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Nebraska is a bustling frontier of American golf, but many of its marquee courses, including Sand Hills, the Prairie Club and Dismal River, are remote. Lost Rail is 30 minutes from downtown Omaha. Designed by former Fazio Design associate Scott Hoffman, routing runs through a landscape that ranges from rolling pasture to craggy terrain etched with a ravine. One note: getting to the course is not the same as getting on it. Lost Rail will be private.
Though it nudges close to the red rock of St. George and Zion, the Tom Weiskopf design moves through a darker, starker landscape of lava beds and scruffy desert vegetation. At 7,200 yards, the course is plenty long, but being for part of a resort, it’s more about width, with landing areas on most holes anywhere from 70 to 100 yards.
The allure of the Lido, a long-lost Macdonald-Raynor masterwork on the shores of Long Island, has inspired two projects. The first, Ballyshear, a Lido tribute by Gil Hanse and Jim Wagner, opened to member play this fall in Thailand. For State-side golfers, though, the simpler trip will be the Sand Barrens of central Wisconsin, where Chris and Mike Keiser Jr. (the siblings behind Sand Valley), have commissioned Tom Doak to build a faithful reproduction, a clone of the original, complete with all the template holes but minus the ocean. Thirteen holes will be open to member play July 1 and all 18 by fall for member and resort guest play. (Note: though the course is private, limited times will be set aside for Sand Valley resort guests.)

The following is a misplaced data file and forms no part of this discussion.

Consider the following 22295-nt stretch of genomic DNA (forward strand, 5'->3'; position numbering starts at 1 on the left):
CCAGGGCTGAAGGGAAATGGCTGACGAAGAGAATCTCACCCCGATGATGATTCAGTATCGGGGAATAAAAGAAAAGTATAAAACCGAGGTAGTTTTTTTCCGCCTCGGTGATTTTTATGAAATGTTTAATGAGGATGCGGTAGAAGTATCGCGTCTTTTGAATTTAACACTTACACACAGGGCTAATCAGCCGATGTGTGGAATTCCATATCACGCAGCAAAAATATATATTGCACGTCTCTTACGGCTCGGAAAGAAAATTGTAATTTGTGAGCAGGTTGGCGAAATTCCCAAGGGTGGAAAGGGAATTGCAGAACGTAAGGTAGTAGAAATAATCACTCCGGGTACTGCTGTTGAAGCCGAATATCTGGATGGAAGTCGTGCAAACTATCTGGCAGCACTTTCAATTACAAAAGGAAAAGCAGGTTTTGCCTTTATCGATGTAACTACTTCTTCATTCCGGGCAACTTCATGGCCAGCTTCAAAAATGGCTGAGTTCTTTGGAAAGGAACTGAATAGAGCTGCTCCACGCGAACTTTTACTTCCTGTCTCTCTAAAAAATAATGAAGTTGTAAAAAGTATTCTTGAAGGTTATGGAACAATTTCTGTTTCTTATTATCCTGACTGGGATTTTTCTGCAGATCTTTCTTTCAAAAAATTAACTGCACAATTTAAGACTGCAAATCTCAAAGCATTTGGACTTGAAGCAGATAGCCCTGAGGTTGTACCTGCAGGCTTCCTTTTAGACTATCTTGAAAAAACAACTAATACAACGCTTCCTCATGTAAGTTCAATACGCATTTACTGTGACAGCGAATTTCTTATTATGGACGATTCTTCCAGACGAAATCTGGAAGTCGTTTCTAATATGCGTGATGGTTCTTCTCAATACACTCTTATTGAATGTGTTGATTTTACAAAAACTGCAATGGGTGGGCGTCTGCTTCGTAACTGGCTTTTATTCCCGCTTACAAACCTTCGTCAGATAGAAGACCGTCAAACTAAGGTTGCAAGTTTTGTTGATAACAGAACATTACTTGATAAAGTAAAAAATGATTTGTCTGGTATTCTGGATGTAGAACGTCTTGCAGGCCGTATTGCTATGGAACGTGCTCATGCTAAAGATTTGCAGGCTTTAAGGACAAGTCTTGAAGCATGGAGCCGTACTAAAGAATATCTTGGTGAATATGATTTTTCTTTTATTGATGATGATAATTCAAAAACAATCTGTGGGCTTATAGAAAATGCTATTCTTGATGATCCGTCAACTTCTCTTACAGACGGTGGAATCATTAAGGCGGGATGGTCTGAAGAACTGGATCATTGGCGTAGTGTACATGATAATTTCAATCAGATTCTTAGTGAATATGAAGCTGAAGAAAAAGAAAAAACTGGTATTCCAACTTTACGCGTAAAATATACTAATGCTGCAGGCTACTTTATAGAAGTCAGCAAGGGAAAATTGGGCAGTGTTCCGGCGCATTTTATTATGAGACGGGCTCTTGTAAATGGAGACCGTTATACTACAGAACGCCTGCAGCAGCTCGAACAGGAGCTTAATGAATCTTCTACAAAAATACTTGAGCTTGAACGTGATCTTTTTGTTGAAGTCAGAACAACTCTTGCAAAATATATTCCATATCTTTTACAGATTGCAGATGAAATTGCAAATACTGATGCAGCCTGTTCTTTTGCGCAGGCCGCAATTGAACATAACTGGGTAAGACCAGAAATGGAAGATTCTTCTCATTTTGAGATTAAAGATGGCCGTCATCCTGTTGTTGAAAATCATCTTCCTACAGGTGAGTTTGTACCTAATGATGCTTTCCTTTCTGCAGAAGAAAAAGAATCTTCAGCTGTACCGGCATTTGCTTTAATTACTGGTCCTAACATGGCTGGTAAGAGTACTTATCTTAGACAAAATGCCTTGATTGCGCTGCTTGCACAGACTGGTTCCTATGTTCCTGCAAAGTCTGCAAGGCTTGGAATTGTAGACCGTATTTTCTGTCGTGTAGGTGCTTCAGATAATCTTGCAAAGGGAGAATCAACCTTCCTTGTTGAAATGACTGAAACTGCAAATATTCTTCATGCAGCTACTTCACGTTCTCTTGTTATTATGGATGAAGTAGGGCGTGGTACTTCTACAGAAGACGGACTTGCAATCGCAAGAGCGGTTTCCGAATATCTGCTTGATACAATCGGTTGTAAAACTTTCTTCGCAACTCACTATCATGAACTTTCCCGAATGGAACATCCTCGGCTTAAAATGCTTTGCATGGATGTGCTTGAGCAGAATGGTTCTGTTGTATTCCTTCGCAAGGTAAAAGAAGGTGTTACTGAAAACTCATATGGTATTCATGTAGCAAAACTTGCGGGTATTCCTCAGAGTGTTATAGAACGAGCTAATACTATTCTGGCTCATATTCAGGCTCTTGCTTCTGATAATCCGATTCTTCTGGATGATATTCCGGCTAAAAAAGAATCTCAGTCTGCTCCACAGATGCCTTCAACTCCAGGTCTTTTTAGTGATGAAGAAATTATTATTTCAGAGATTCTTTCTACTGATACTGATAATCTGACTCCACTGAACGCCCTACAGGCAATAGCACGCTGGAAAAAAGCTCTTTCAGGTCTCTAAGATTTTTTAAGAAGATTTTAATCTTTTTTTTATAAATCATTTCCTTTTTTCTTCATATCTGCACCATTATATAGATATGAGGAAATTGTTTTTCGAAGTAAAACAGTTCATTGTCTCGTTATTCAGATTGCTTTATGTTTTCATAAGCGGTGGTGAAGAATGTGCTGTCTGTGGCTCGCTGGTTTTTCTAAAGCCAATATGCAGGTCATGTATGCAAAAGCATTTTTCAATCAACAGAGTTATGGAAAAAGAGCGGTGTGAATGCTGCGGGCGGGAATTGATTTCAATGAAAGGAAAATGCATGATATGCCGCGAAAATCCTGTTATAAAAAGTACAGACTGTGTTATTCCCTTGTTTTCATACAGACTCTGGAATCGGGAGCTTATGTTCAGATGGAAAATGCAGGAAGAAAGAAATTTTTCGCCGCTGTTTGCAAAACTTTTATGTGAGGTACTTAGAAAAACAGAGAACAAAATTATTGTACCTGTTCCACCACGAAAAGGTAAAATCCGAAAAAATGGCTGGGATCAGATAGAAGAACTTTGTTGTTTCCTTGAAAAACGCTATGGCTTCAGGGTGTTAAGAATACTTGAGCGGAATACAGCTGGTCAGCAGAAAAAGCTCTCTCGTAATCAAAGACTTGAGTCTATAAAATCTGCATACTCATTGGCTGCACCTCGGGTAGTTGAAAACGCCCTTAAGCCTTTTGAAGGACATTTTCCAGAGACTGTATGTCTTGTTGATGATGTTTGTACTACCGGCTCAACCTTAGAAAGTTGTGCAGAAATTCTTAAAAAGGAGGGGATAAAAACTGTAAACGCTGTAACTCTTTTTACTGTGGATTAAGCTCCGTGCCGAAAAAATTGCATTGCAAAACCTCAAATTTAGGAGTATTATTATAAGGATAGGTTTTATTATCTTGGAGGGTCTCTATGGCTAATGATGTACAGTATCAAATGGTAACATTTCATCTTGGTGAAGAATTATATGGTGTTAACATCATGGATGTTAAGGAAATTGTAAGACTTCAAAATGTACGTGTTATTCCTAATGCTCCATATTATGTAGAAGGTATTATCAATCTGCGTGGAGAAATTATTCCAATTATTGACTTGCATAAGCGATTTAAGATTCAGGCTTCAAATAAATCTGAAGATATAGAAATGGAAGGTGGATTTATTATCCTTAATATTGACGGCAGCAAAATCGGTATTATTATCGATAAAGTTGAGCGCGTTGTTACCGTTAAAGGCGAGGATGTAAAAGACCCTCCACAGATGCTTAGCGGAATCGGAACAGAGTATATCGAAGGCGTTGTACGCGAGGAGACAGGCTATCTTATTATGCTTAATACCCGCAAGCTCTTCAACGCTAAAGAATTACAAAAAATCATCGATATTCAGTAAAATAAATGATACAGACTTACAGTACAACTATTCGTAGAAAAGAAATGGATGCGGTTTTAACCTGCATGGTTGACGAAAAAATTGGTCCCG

The Lido at Sand Valley.
Brandon Carter/Courtesy Sand Valley
Te Arai, New Zealand
These have not been easy days for travel to New Zealand. But here’s some good incentive to make it work. Designed by Coore and Crenshaw, the South Course is the first of two planned links at Te Arai, a little more than an hour’s drive from Auckland (Tom Doak is at work on its sibling, the North Course). We are using the term ‘links’ literally here: sandy land along the water, bouncy fescue turf. We can almost feel the breezes and taste the salt spray.
Though the bulk of play in Thailand comes from tourists and expats, domestic interest has been on the rise. Siam Country Club aims to tap that young and growing market. Developed by the owner of Siam Motors Group, and designed by former Coore/Crenshaw shaper Toby Cobb, the course turns its back on water-laden, target golf in favor of more classical features. Think turtle-backed greens and grass-faced bunkers and broad-shouldered fairways with plenty of movement. The par-3 18th hole should make a memorable finish, with a large and rumpled putting surface guarded on the left by a deep, potted bunker nicknamed “Big Ass.”
Need help unriddling the greens at your home course? Pick up a custom Green Book from 8AM Golf affiliate GolfLogix.
A golf, food and travel writer, Josh Sens has been a GOLF Magazine contributor since 2004 and now contributes across all of GOLF’s platforms. His work has been anthologized in The Best American Sportswriting. He is also the co-author, with Sammy Hagar, of Are We Having Any Fun Yet: the Cooking and Partying Handbook.